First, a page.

Alaska has joined a dozen other states in opposing efforts of several other states to explore initiatives that include investigations into whether fossil fuel companies misled investors and the public on the impact of climate change on their businesses.
“We think this effort by our colleagues to police the global warming debate through the power of the subpoena is a grave mistake,” said the letter, signed by former Attorney General Craig Richards, along with the attorneys general of Michigan, Oklahoma, Arizona, Utah, South Carolina, Alabama, Nevada, Nebraska, Arkansas, Louisiana, Texas and Wisconsin.
“Some have indicated that ExxonMobil’s securities disclosures regarding climate change may be inadequate. We do not know the accuracy of these charges,” they said. “We do know that ExxonMobil discloses climate change and its possible implications as a business risk,” said the letter signed by Richards and others.
“If Exxon’s disclosure is deficient, what of the failure of renewable energy companies to list climate change as a risk?”
“This is not a question for the courts,” they said in the letter of June 2. “Using law enforcement authority to resolve a public policy debate undermines the trust invested in our offices and threatens free speech,” they said.
The state’s position did not sit well with Anchorage marine conservation biologist Rick Steiner, of Oasis Earth, who had requested a copy of the letter from Richards on June 22, and received it on July 6, two weeks after Richards resigned the post.
“It is outrageous that the state of Alaska, which is ‘ground zero’ for the impacts of climate change and a significant victim of climate science dishonesty by Exxon and other fossil fuel companies, is asking other state to drop this fraud investigation,” Steiner said. “The public deserves to know the extent to which Exxon and other fossil fuel companies have attempted to deceive the public, government, and investors re: climate change risks.”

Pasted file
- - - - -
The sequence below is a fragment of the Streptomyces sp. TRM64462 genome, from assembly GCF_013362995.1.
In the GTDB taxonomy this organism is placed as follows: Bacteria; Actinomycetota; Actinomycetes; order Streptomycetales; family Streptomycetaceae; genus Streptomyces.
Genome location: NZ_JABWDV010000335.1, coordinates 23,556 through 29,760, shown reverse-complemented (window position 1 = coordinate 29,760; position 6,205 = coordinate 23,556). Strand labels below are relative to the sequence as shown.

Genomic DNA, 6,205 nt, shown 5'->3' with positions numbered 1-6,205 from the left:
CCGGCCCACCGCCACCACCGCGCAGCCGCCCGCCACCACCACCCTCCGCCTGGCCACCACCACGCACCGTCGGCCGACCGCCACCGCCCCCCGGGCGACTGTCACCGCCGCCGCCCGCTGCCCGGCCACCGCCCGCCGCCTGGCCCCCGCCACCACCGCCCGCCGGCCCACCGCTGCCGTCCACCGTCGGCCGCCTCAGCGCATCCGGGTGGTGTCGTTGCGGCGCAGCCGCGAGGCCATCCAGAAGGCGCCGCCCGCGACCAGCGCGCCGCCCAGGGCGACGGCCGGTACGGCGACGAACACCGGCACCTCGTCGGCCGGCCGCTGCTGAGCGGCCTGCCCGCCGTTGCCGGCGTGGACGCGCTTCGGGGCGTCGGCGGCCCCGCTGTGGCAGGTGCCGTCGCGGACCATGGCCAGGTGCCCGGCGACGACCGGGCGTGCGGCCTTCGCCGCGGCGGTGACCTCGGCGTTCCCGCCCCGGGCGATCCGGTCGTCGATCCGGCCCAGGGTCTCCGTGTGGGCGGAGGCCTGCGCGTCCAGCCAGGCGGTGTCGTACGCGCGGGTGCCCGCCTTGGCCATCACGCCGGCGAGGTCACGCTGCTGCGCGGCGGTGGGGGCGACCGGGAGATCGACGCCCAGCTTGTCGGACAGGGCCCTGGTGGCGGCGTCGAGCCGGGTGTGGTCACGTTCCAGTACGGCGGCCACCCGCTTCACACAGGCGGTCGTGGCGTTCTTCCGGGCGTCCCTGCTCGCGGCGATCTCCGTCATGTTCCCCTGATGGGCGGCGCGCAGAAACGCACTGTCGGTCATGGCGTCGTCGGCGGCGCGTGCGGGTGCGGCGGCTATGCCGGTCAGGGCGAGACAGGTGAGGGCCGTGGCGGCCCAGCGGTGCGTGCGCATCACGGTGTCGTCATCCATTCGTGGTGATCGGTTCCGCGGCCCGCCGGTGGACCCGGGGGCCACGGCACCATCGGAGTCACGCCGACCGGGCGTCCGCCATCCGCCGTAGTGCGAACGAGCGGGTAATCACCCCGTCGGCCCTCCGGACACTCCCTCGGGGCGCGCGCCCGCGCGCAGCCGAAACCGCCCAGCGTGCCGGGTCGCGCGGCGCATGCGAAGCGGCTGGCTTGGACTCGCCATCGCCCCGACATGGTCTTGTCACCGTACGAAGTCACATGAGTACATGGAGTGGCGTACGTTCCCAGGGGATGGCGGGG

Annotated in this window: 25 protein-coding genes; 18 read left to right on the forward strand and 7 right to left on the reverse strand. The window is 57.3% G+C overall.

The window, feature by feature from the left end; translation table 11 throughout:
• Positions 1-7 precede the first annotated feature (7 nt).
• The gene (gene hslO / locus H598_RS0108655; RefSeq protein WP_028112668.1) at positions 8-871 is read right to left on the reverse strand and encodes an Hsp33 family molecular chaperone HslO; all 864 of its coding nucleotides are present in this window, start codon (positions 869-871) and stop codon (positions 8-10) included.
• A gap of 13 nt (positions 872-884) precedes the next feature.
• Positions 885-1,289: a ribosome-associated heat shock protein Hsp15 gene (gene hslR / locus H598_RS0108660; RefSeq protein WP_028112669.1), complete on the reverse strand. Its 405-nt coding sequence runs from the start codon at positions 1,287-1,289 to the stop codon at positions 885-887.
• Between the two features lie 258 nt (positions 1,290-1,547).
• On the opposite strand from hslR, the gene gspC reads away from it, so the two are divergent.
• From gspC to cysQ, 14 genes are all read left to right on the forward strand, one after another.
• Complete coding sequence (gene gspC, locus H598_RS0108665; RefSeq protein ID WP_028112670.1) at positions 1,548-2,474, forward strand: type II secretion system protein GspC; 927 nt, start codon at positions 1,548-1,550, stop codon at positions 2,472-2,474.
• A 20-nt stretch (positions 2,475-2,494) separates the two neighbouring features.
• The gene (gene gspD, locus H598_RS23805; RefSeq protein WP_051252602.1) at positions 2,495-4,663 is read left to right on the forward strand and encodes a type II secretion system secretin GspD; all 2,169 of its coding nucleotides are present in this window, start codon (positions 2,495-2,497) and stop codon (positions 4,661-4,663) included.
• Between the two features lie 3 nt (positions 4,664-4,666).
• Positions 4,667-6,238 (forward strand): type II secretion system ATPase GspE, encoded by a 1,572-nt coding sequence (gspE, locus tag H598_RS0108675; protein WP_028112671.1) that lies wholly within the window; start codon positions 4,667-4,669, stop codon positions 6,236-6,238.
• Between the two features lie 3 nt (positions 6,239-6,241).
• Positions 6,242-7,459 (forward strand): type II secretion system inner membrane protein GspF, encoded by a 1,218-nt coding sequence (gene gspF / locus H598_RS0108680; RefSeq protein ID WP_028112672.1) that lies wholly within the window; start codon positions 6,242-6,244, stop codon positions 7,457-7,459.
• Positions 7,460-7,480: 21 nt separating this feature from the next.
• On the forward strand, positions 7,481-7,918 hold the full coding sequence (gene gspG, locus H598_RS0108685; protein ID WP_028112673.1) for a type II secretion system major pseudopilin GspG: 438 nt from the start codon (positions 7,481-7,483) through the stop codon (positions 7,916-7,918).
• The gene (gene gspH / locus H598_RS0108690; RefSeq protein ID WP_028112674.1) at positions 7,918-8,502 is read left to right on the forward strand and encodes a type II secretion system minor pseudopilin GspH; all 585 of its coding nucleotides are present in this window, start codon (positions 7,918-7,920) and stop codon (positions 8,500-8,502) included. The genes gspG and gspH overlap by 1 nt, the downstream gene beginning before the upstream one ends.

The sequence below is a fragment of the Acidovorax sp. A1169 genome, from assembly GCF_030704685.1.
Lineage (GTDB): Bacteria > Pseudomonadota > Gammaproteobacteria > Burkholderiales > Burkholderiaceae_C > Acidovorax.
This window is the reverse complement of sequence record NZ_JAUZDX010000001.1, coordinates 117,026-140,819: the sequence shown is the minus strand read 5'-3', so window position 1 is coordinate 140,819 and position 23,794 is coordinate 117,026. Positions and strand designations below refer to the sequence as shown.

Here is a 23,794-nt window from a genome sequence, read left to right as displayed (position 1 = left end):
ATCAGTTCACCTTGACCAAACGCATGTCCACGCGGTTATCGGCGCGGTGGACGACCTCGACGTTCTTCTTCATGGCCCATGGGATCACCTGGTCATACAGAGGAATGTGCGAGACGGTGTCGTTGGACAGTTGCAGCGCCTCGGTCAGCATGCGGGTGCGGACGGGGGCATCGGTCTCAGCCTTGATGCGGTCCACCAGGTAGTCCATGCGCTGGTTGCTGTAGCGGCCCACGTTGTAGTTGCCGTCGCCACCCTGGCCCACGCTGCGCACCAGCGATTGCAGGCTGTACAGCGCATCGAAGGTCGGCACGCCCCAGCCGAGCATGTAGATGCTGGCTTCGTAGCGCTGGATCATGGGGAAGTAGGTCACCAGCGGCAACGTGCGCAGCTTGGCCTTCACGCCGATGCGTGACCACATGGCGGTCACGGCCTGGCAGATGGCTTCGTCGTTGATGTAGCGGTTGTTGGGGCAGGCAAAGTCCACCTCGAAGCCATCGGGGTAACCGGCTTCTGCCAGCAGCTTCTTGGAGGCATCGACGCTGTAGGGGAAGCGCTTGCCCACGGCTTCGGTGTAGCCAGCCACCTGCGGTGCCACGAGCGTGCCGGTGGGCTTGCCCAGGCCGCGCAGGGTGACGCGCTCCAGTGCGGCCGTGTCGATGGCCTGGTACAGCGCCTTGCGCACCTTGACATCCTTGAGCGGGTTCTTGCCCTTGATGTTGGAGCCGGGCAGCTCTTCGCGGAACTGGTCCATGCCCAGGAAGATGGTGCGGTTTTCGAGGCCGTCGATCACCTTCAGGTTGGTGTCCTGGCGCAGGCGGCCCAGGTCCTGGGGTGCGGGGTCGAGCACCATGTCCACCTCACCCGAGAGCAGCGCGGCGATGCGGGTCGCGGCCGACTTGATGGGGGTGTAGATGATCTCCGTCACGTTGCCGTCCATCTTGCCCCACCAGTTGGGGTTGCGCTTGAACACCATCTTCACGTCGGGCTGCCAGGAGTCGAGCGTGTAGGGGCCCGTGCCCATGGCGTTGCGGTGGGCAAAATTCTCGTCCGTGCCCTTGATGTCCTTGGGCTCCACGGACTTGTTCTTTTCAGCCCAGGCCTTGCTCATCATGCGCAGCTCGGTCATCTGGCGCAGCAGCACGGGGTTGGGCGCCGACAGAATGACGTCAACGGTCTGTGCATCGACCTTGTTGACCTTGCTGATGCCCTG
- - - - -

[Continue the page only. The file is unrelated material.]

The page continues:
“Clearly the Walker administration is now protecting Exxon, perhaps in hopes of facilitating a gas line deal,” he said.
Steiner noted that last fall the Walker administration dropped the Exxon Valdez Reopener for Unknown Injury claim filed against Exxon in 2006 for $92 million, to settle damages found after the original settlement on the 1989 Exxon Valdez oil spill disaster in Prince William Sound. That action constituted a profound betrayal of public trust and constrained the opportunity to restore the ongoing environmental damage from the spill, he said.
But Cori Mills, an assistant attorney general in the Alaska Department of Law, said the letter Richards signed focuses on investigatory powers of the attorney general and when it is appropriate to use that investigatory power.
“It is not a letter taking a stance on ExxonMobil or the impacts of climate change,” Mills said. She noted a portion of the letter Richards and 12 other attorneys general signed that said “actions indicating that one side of the climate change debate should fear prosecution chills speech in violation of a formerly bi-partisan First Amendment consensus.” The threat of subpoena distorts the debate and impoverishes consumers and the general public who may wish to better educate themselves by hearing and evaluating both sides,” she said.
The letter came in response to an earlier announcement by New York Attorney General Eric T. Schneiderman announcing a coalition to aggressively protect and build on recent progress made in the United States to combat climate change.
The coalition of attorneys general of 15 states, the District of Columbia and U.S. Virgin Islands is exploring ways they can work together on key climate change related initiatives, including investigations into whether fossil fuel companies misled investors and the public on the impact of climate change on their businesses.
All members of the coalition, announced at a news conference in New York on March 29, are part of a coalition of 25 states, cities and counties led by Schneiderman that intervened to defend the Environmental Protection Agency’s “Clean Power Plan” against legal challenge.
In 2015, the state of New York reached a historic settlement with Peabody Energy, the world’s largest publicly traded coal company, concerning Peabody’s misleading financial statements and disclosures, Schneiderman said. New York is also investigating ExxonMobil for similar alleged conduct, he said.